I can resize it within reason, at least to horizontally; vertically I can collapse it quite a bit. If I collapse it down or if I a resize the panel enough, I'll end up with a Scrollbar, if I'm basically starting to clip anything that's inside the Pages panel itself. And as a mentioned, I can move it around on the canvas. I can close it by clicking on the little X box here. I can even collapse it as a Floating option. I'll just click on the collapse Icon here, and it collapses it down to a much smaller area, so it's not taking up as much space. And then in this mode, if I click on the Actual Pages button, it'll fly out as a menu item.
So there's lots of different ways to work with the panels in that sense. Now on top of all that, not only can I Float the panels, but I can also create my own Panel Groups. I kind of like to have my Pages panel separate from my States and Layers, especially when I'm prototyping. It makes a lot of easier for me to be able to see what Page I'm on, and also to see the layers on that Page, rather than having to flip between Tabs. So I'm going to grab this Pages panel, and I'm going to drag it, and very much like when we were splitting the View in our Document Window Area, we can do the same kind of thing with panels.
If you take a look now in the panel dock, you'll see that faint blue highlight that's just above my States and Layers tabs. If I let go over the mouse now, I create an independent Panel Group for just my Pages. So if I collapse down my Common Library and My Styles, I've now got quite a bit of space in here in which to view my Pages and also to view my States or layers, and if I decide this isn't the route I want to go, I can grab that Pages tab. I can drag it back over to the States and Layers group.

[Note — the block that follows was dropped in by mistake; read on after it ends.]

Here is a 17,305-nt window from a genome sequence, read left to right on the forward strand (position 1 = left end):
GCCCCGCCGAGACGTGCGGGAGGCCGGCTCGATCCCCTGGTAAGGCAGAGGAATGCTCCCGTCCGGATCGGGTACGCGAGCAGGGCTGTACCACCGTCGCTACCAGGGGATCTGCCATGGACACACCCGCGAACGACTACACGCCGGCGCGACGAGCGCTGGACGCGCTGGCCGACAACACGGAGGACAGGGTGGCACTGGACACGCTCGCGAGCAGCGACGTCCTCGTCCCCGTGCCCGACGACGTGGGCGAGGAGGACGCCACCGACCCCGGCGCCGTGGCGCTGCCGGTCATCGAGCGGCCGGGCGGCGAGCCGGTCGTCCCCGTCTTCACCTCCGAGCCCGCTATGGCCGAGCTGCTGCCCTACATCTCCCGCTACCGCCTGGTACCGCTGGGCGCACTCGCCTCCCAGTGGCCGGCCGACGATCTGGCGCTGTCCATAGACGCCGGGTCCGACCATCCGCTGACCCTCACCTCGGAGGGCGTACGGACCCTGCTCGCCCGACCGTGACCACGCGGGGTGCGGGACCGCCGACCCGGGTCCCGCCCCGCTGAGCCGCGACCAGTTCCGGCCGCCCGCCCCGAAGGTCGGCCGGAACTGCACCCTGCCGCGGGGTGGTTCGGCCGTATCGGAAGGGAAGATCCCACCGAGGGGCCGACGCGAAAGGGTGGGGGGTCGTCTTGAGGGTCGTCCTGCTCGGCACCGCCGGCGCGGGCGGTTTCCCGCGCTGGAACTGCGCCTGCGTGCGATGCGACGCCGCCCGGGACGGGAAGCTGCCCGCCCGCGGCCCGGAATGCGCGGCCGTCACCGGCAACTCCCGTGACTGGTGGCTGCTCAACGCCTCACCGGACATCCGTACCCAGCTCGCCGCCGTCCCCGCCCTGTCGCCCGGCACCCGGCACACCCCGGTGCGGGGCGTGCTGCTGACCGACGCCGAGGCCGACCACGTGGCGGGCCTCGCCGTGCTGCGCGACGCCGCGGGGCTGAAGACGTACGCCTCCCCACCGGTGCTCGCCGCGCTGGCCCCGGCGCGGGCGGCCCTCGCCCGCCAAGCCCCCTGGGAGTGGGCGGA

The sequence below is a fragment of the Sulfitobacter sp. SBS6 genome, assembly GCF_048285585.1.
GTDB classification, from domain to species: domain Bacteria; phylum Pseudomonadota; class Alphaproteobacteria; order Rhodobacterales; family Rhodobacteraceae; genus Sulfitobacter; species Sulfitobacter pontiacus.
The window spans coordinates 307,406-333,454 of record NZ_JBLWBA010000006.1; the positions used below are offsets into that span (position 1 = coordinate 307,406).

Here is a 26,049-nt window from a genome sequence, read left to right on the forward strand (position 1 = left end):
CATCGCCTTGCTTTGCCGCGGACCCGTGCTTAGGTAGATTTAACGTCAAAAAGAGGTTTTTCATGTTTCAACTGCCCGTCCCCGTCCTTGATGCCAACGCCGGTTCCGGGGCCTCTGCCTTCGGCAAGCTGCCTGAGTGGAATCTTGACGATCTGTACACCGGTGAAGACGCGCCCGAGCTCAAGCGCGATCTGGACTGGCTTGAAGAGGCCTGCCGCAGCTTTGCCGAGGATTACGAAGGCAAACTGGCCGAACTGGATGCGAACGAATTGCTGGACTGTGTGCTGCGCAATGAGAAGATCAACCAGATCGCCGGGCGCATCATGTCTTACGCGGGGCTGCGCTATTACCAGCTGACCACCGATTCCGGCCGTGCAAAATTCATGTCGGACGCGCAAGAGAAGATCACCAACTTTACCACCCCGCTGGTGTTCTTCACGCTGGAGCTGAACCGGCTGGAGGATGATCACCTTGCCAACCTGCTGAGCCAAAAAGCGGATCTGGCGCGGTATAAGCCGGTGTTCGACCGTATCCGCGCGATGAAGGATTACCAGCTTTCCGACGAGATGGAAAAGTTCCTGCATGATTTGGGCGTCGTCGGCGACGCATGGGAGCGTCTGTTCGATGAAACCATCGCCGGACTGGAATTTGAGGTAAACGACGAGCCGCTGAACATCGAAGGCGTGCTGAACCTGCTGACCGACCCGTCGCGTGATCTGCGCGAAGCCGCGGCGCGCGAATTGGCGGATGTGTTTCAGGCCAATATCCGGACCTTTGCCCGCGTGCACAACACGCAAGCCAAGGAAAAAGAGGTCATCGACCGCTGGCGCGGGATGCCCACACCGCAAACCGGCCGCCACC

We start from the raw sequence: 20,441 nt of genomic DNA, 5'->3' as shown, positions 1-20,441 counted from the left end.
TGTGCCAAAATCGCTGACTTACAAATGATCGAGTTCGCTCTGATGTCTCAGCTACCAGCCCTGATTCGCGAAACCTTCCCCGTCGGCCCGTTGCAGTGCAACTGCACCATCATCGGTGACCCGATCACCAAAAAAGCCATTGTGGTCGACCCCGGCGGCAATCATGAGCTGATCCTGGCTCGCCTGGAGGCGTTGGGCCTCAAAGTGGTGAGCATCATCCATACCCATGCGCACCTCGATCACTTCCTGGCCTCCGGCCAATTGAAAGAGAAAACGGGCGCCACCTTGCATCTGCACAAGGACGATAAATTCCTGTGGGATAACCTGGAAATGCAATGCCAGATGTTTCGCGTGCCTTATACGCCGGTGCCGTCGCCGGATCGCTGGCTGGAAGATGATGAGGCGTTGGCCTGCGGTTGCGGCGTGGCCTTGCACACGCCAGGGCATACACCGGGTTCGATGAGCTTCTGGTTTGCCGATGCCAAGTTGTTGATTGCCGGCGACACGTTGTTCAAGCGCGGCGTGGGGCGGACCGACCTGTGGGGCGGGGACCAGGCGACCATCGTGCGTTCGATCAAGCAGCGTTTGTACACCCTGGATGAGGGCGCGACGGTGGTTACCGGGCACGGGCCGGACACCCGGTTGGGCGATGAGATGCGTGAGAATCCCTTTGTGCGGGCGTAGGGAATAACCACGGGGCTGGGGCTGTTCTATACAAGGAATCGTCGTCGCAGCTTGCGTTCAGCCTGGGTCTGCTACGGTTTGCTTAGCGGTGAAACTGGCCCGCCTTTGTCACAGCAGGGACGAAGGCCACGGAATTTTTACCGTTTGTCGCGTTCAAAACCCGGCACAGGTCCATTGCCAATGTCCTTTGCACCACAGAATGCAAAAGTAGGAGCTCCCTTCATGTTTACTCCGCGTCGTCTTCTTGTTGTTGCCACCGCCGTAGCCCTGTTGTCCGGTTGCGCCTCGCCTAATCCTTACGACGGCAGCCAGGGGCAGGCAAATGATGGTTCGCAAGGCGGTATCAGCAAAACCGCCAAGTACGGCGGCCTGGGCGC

Let go over the Mouse, and they are now all grouped together again, and like we saw before, I can reposition the tabs themselves inside that grouping. I mentioned in an earlier movie, that you can also configure the Panel Group, so that you can work more effectively the way you want to work. And I am going to start this process off. I'm going to Reset my panels and configure it for the way I'd normally work if I was prototyping a Web site Design. So first thing I want to do is I want to separate my Pages panel from everything else. And make sure when you are doing this, especially when you're in the dock like this, that you're not highlighting another Tab Group.
You'll notice right now my Optimize, Align, History Tab Group, or Panel Group rather, is completely highlighted. So if I let go over the Mouse at this point, I'm going to end up grouping my Pages with those other three panels. I don't want that. I want it as own separate grouping, so I'll just move it down a little lower, and as soon as I see that faint Blue highlight, let go of the mouse, and now I've got my Pages panel separate from my States and Layers. I also kind of like to see my layers first. That's the kind of guy I am. So, I'll switch those two around, and I want to get rid of a couple panels that I'm not going to be using.